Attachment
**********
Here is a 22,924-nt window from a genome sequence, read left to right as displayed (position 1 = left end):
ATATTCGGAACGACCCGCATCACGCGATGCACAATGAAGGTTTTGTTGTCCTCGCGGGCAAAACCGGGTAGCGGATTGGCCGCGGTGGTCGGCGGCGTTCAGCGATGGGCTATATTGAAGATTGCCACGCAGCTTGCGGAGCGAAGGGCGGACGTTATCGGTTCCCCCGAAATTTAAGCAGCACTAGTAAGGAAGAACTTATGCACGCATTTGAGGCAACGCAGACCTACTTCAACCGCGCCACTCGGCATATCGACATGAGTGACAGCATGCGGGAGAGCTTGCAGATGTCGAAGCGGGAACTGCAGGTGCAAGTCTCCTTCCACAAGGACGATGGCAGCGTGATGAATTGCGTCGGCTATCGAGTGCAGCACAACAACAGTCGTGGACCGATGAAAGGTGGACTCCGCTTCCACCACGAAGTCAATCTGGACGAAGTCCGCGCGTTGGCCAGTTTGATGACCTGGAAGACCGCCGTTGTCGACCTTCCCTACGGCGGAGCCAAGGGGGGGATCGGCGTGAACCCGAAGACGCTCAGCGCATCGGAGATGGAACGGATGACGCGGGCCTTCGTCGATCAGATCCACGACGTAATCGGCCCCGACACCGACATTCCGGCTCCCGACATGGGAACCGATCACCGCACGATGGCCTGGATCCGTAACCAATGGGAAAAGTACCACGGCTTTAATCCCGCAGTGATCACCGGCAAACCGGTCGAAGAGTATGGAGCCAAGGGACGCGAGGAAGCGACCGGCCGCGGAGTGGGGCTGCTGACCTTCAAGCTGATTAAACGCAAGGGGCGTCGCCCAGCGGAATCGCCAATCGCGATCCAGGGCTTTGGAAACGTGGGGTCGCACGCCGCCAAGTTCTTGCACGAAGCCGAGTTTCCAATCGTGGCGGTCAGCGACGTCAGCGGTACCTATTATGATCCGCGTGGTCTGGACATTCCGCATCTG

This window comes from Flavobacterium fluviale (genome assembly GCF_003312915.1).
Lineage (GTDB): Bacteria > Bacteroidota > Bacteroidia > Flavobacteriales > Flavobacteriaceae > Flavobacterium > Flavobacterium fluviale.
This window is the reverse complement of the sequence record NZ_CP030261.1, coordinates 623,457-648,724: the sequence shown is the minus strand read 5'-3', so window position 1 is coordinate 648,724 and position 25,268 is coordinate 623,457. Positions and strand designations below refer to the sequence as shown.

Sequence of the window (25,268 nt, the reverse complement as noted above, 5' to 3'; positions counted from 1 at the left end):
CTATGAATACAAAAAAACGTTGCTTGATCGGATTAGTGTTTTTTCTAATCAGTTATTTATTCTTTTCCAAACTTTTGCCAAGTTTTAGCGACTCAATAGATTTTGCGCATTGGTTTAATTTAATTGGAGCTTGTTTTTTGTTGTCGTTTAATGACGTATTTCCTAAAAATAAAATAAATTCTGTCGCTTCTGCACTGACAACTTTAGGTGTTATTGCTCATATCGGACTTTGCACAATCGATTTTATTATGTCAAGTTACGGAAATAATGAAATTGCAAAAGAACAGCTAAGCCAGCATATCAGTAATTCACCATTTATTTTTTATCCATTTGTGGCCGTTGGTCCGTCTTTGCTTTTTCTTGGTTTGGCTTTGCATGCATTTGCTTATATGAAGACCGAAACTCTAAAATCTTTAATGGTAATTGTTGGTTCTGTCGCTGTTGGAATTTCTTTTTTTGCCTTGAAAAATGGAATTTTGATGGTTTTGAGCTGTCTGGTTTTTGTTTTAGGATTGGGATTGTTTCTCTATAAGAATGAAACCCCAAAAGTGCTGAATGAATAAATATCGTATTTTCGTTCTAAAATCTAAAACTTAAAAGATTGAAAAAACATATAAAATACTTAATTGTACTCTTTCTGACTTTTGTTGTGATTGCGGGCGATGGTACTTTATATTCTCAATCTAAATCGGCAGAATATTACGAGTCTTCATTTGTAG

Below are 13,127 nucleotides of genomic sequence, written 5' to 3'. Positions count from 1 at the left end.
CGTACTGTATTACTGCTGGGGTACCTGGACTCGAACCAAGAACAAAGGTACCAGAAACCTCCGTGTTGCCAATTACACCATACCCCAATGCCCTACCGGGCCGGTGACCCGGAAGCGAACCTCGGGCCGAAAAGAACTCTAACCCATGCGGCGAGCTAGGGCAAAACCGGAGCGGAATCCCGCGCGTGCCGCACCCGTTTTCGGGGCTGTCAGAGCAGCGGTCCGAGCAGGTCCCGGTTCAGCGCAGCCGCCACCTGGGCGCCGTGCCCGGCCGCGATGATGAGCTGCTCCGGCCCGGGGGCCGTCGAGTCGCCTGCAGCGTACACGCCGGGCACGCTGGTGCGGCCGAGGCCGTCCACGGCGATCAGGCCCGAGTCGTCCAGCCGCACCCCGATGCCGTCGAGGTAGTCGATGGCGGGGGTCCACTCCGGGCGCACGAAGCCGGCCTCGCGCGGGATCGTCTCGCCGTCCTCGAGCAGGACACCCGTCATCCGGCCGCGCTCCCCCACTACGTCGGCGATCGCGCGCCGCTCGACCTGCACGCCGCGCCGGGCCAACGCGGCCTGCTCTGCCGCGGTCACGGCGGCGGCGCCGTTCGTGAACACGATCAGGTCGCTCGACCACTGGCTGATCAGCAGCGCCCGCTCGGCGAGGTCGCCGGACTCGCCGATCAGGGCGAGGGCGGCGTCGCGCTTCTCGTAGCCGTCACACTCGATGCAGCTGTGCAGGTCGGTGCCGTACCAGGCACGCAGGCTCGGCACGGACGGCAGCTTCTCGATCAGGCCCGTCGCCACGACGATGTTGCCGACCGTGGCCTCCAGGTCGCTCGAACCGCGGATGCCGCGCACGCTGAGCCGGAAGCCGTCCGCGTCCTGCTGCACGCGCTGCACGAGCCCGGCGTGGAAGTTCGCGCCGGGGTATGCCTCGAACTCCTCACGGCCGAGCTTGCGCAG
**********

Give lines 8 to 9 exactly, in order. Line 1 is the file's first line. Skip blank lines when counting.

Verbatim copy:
Below are 13,127 nucleotides of genomic sequence, written 5' to 3'. Positions count from 1 at the left end.
CGTACTGTATTACTGCTGGGGTACCTGGACTCGAACCAAGAACAAAGGTACCAGAAACCTCCGTGTTGCCAATTACACCATACCCCAATGCCCTACCGGGCCGGTGACCCGGAAGCGAACCTCGGGCCGAAAAGAACTCTAACCCATGCGGCGAGCTAGGGCAAAACCGGAGCGGAATCCCGCGCGTGCCGCACCCGTTTTCGGGGCTGTCAGAGCAGCGGTCCGAGCAGGTCCCGGTTCAGCGCAGCCGCCACCTGGGCGCCGTGCCCGGCCGCGATGATGAGCTGCTCCGGCCCGGGGGCCGTCGAGTCGCCTGCAGCGTACACGCCGGGCACGCTGGTGCGGCCGAGGCCGTCCACGGCGATCAGGCCCGAGTCGTCCAGCCGCACCCCGATGCCGTCGAGGTAGTCGATGGCGGGGGTCCACTCCGGGCGCACGAAGCCGGCCTCGCGCGGGATCGTCTCGCCGTCCTCGAGCAGGACACCCGTCATCCGGCCGCGCTCCCCCACTACGTCGGCGATCGCGCGCCGCTCGACCTGCACGCCGCGCCGGGCCAACGCGGCCTGCTCTGCCGCGGTCACGGCGGCGGCGCCGTTCGTGAACACGATCAGGTCGCTCGACCACTGGCTGATCAGCAGCGCCCGCTCGGCGAGGTCGCCGGACTCGCCGATCAGGGCGAGGGCGGCGTCGCGCTTCTCGTAGCCGTCACACTCGATGCAGCTGTGCAGGTCGGTGCCGTACCAGGCACGCAGGCTCGGCACGGACGGCAGCTTCTCGATCAGGCCCGTCGCCACGACGATGTTGCCGACCGTGGCCTCCAGGTCGCTCGAACCGCGGATGCCGCGCACGCTGAGCCGGAAGCCGTCCGCGTCCTGCTGCACGCGCTGCACGAGCCCGGCGTGGAAGTTCGCGCCGGGGTATGCCTCGAACTCCTCACGGCCGAGCTTGCGCAG